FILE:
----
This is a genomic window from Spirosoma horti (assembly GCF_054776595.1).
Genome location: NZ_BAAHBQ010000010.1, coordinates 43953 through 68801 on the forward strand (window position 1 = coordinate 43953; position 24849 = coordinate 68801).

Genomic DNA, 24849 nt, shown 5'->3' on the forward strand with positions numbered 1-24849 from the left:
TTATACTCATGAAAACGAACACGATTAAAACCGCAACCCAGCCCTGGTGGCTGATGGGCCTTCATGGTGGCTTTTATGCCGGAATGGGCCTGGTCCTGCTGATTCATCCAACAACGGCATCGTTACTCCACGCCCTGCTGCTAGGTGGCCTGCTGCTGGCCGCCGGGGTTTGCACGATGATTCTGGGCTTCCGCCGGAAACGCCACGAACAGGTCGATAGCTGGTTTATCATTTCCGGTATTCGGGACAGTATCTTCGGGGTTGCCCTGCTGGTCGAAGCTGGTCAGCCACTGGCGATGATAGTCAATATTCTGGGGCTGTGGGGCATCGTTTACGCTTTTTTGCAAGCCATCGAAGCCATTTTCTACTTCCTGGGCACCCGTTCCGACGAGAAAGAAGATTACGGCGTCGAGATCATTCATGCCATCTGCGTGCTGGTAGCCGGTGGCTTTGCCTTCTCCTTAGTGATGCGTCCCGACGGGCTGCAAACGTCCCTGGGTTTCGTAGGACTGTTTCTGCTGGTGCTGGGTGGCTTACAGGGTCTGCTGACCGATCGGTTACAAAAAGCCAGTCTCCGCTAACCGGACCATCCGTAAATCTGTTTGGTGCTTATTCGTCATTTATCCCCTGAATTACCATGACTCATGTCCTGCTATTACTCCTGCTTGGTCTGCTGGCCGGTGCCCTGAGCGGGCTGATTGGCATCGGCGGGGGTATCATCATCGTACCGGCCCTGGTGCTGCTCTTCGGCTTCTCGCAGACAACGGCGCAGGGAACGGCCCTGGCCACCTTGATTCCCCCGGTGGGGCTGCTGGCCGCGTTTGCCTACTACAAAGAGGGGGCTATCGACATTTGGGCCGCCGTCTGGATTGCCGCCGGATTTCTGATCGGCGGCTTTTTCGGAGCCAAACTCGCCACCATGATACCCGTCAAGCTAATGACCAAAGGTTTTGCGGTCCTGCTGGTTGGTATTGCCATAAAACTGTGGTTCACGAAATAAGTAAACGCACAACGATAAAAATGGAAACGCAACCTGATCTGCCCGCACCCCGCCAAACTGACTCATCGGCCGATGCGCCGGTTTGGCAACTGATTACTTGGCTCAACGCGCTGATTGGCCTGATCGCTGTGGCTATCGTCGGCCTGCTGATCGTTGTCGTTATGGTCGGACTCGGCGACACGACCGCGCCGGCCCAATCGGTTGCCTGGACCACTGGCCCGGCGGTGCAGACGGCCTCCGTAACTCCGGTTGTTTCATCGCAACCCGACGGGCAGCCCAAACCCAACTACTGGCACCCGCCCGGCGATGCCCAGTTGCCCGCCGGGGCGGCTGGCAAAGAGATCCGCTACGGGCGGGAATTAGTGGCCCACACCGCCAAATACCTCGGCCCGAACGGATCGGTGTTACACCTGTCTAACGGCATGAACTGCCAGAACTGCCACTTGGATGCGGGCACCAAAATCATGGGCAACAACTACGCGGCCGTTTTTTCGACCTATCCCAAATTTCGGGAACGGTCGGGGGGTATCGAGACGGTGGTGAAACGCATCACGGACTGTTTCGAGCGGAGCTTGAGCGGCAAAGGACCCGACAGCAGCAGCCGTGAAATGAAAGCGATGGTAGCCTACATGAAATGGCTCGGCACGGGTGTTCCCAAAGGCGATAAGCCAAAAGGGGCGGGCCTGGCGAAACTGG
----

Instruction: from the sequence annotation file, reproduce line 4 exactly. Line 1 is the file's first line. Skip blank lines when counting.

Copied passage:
TTATACTCATGAAAACGAACACGATTAAAACCGCAACCCAGCCCTGGTGGCTGATGGGCCTTCATGGTGGCTTTTATGCCGGAATGGGCCTGGTCCTGCTGATTCATCCAACAACGGCATCGTTACTCCACGCCCTGCTGCTAGGTGGCCTGCTGCTGGCCGCCGGGGTTTGCACGATGATTCTGGGCTTCCGCCGGAAACGCCACGAACAGGTCGATAGCTGGTTTATCATTTCCGGTATTCGGGACAGTATCTTCGGGGTTGCCCTGCTGGTCGAAGCTGGTCAGCCACTGGCGATGATAGTCAATATTCTGGGGCTGTGGGGCATCGTTTACGCTTTTTTGCAAGCCATCGAAGCCATTTTCTACTTCCTGGGCACCCGTTCCGACGAGAAAGAAGATTACGGCGTCGAGATCATTCATGCCATCTGCGTGCTGGTAGCCGGTGGCTTTGCCTTCTCCTTAGTGATGCGTCCCGACGGGCTGCAAACGTCCCTGGGTTTCGTAGGACTGTTTCTGCTGGTGCTGGGTGGCTTACAGGGTCTGCTGACCGATCGGTTACAAAAAGCCAGTCTCCGCTAACCGGACCATCCGTAAATCTGTTTGGTGCTTATTCGTCATTTATCCCCTGAATTACCATGACTCATGTCCTGCTATTACTCCTGCTTGGTCTGCTGGCCGGTGCCCTGAGCGGGCTGATTGGCATCGGCGGGGGTATCATCATCGTACCGGCCCTGGTGCTGCTCTTCGGCTTCTCGCAGACAACGGCGCAGGGAACGGCCCTGGCCACCTTGATTCCCCCGGTGGGGCTGCTGGCCGCGTTTGCCTACTACAAAGAGGGGGCTATCGACATTTGGGCCGCCGTCTGGATTGCCGCCGGATTTCTGATCGGCGGCTTTTTCGGAGCCAAACTCGCCACCATGATACCCGTCAAGCTAATGACCAAAGGTTTTGCGGTCCTGCTGGTTGGTATTGCCATAAAACTGTGGTTCACGAAATAAGTAAACGCACAACGATAAAAATGGAAACGCAACCTGATCTGCCCGCACCCCGCCAAACTGACTCATCGGCCGATGCGCCGGTTTGGCAACTGATTACTTGGCTCAACGCGCTGATTGGCCTGATCGCTGTGGCTATCGTCGGCCTGCTGATCGTTGTCGTTATGGTCGGACTCGGCGACACGACCGCGCCGGCCCAATCGGTTGCCTGGACCACTGGCCCGGCGGTGCAGACGGCCTCCGTAACTCCGGTTGTTTCATCGCAACCCGACGGGCAGCCCAAACCCAACTACTGGCACCCGCCCGGCGATGCCCAGTTGCCCGCCGGGGCGGCTGGCAAAGAGATCCGCTACGGGCGGGAATTAGTGGCCCACACCGCCAAATACCTCGGCCCGAACGGATCGGTGTTACACCTGTCTAACGGCATGAACTGCCAGAACTGCCACTTGGATGCGGGCACCAAAATCATGGGCAACAACTACGCGGCCGTTTTTTCGACCTATCCCAAATTTCGGGAACGGTCGGGGGGTATCGAGACGGTGGTGAAACGCATCACGGACTGTTTCGAGCGGAGCTTGAGCGGCAAAGGACCCGACAGCAGCAGCCGTGAAATGAAAGCGATGGTAGCCTACATGAAATGGCTCGGCACGGGTGTTCCCAAAGGCGATAAGCCAAAAGGGGCGGGCCTGGCGAAACTGG